View Full Version : NYT Freakonomics - "If you were a terrorist, how would you attack"

08-09-2007, 03:29 AM

Hearing about these rules got me thinking about what I would do to maximize terror if I were a terrorist with limited resources. I’d start by thinking about what really inspires fear. One thing that scares people is the thought that they could be a victim of an attack. With that in mind, I’d want to do something that everybody thinks might be directed at them, even if the individual probability of harm is very low. Humans tend to overestimate small probabilities, so the fear generated by an act of terrorism is greatly disproportionate to the actual risk.

500+ replies, 1/3 in the "you're a freaking idiot" camp. I don't believe the assumption that terrorists already know this so there's no harm in discussing it- they lack the cultural perspective on what would be effective in hitting our psyche - offering this consultation for free is foolhardy.

08-09-2007, 08:37 PM
It is a bizarre subject matter for a widely read newspaper but I think there are plenty of terrorists already among us for me to fret too much about them learning many new TTPs based on the media. Not to mention I am sure most of them have seen the various Insurgent sniper training powerpoints that are circulating on their sites. The PROVOS were doing this in Northern Ireland years ago and its being done overseas now. It doesn't take too much research to read up on the Sparrow Teams or to watch some Hollywood movies to come up with simple ideas that would have great impact.

08-09-2007, 10:25 PM
I am sure a fair number of them also read brave new war and johns blog and this site......

Dominique R. Poirier
08-10-2007, 06:42 AM
In my own opinion, this one added to the list of the funniest threads of the day; just before "Jobs in Virginia" was posted.

At this point, may I suggest an annual prize?

08-10-2007, 10:14 PM
Terrorism, Part II, By Steven D. Levitt, Freakonomics Blog, August 9, 2007 (http://freakonomics.blogs.nytimes.com/2007/08/09/terrorism-part-ii/)

A lot of the angry responses make me wonder what everyday Americans think terrorists do all day. My guess is that they brainstorm ideas for terrorist plots. And you have to believe that terrorists are total idiots if it never occurred to them after the Washington, D.C., sniper shootings that maybe a sniper plot wasnít a bad idea. The point is this: there is a virtually infinite array of incredibly simple strategies available to terrorists. The fact that it has been six years since the last major terrorist attack in the United States suggests either that the terrorists are incompetent, or that perhaps their goal isnít really to generate terror. (A separate factor is the prevention efforts by law enforcement and the government; Iíll address that later.)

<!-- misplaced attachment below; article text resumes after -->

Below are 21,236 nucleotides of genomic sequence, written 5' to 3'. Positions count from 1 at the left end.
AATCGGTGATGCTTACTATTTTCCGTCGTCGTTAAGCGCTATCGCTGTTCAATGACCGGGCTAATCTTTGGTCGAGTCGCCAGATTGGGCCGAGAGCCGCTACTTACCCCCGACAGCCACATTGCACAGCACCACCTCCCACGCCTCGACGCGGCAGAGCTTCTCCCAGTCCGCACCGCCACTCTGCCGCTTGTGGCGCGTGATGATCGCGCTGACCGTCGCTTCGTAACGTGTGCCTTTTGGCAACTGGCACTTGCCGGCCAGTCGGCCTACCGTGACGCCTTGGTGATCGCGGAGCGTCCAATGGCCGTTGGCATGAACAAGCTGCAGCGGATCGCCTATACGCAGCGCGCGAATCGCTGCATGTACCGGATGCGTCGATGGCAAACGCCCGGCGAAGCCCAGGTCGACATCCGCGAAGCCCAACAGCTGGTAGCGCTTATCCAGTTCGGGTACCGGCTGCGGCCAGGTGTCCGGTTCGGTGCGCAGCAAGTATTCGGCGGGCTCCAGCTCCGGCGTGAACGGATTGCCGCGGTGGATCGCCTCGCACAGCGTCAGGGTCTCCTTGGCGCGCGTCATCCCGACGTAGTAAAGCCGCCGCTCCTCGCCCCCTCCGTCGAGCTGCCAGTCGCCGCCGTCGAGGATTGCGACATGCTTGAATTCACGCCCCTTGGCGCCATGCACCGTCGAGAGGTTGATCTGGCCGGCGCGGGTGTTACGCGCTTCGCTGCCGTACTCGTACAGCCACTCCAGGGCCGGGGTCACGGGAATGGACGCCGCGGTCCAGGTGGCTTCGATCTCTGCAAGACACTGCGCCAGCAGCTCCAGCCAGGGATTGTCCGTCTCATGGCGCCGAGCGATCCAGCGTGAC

Ultimately, though, it strikes me that there are two possible interpretations of our current situation vis-ŗ-vis terrorism.

One view is the following: the main reason we arenít currently being decimated by terrorists is that the governmentís anti-terror efforts have been successful.

The alternative interpretation is that the terror risk just isnít that high and we are greatly overspending on fighting it, or at least appearing to fight it.

08-10-2007, 11:00 PM
It is a bizarre subject matter for a widely read newspaper but I think there are plenty of terrorists already among us for me to fret too much about them learning many new TTPs based on the media.
I still do not understand why our public discourse does not acknowledge AQ's connection to the West. (Political purposes?) The Hamburg cell, Ali Mohamed, KSM, Ramzi Yousef, and others unknown like them, all have lived and worked in the west. Westerners have joined and continue to join the ranks of AQ. Bin Laden often cites western scholarly publications and Zawahiri was here in the 90's. I believe they certainly have the cultural perspective, and know their enemy.